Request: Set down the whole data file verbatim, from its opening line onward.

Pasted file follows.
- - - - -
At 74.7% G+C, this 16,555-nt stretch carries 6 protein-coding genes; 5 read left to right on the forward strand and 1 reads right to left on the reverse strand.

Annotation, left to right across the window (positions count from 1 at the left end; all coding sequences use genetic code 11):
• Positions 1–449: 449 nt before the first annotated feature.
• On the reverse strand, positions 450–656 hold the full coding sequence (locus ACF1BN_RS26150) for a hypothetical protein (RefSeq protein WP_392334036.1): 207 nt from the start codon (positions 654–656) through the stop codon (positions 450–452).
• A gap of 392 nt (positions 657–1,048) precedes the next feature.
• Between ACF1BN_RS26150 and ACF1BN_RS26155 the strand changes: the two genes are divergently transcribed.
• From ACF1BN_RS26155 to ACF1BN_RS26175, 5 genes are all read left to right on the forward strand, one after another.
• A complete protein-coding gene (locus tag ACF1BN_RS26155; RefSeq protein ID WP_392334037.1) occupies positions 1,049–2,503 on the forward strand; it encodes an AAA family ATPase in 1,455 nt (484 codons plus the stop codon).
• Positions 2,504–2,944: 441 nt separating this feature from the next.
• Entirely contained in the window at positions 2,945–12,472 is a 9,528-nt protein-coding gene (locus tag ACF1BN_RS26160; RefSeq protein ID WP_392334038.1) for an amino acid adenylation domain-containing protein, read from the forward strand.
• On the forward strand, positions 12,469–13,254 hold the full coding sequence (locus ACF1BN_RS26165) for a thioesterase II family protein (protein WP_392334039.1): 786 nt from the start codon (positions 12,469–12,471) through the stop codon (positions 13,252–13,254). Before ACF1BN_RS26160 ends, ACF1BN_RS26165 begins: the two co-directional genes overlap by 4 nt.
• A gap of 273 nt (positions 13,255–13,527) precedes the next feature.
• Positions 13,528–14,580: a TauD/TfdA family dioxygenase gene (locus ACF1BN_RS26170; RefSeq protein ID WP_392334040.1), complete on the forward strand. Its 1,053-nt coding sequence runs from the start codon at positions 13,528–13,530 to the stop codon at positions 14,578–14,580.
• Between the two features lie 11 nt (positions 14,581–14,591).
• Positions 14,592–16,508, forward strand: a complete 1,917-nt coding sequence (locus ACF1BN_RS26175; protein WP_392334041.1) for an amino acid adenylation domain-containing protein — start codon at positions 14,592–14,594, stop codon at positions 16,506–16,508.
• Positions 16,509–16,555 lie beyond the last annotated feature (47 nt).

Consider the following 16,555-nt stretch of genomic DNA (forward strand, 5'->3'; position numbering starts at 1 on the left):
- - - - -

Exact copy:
At 74.7% G+C, this 16,555-nt stretch carries 6 protein-coding genes; 5 read left to right on the forward strand and 1 reads right to left on the reverse strand.

Annotation, left to right across the window (positions count from 1 at the left end; all coding sequences use genetic code 11):
• Positions 1–449: 449 nt before the first annotated feature.
• On the reverse strand, positions 450–656 hold the full coding sequence (locus ACF1BN_RS26150) for a hypothetical protein (RefSeq protein WP_392334036.1): 207 nt from the start codon (positions 654–656) through the stop codon (positions 450–452).
• A gap of 392 nt (positions 657–1,048) precedes the next feature.
• Between ACF1BN_RS26150 and ACF1BN_RS26155 the strand changes: the two genes are divergently transcribed.
• From ACF1BN_RS26155 to ACF1BN_RS26175, 5 genes are all read left to right on the forward strand, one after another.
• A complete protein-coding gene (locus tag ACF1BN_RS26155; RefSeq protein ID WP_392334037.1) occupies positions 1,049–2,503 on the forward strand; it encodes an AAA family ATPase in 1,455 nt (484 codons plus the stop codon).
• Positions 2,504–2,944: 441 nt separating this feature from the next.
• Entirely contained in the window at positions 2,945–12,472 is a 9,528-nt protein-coding gene (locus tag ACF1BN_RS26160; RefSeq protein ID WP_392334038.1) for an amino acid adenylation domain-containing protein, read from the forward strand.
• On the forward strand, positions 12,469–13,254 hold the full coding sequence (locus ACF1BN_RS26165) for a thioesterase II family protein (protein WP_392334039.1): 786 nt from the start codon (positions 12,469–12,471) through the stop codon (positions 13,252–13,254). Before ACF1BN_RS26160 ends, ACF1BN_RS26165 begins: the two co-directional genes overlap by 4 nt.
• A gap of 273 nt (positions 13,255–13,527) precedes the next feature.
• Positions 13,528–14,580: a TauD/TfdA family dioxygenase gene (locus ACF1BN_RS26170; RefSeq protein ID WP_392334040.1), complete on the forward strand. Its 1,053-nt coding sequence runs from the start codon at positions 13,528–13,530 to the stop codon at positions 14,578–14,580.
• Between the two features lie 11 nt (positions 14,581–14,591).
• Positions 14,592–16,508, forward strand: a complete 1,917-nt coding sequence (locus ACF1BN_RS26175; protein WP_392334041.1) for an amino acid adenylation domain-containing protein — start codon at positions 14,592–14,594, stop codon at positions 16,506–16,508.
• Positions 16,509–16,555 lie beyond the last annotated feature (47 nt).

Consider the following 16,555-nt stretch of genomic DNA (forward strand, 5'->3'; position numbering starts at 1 on the left):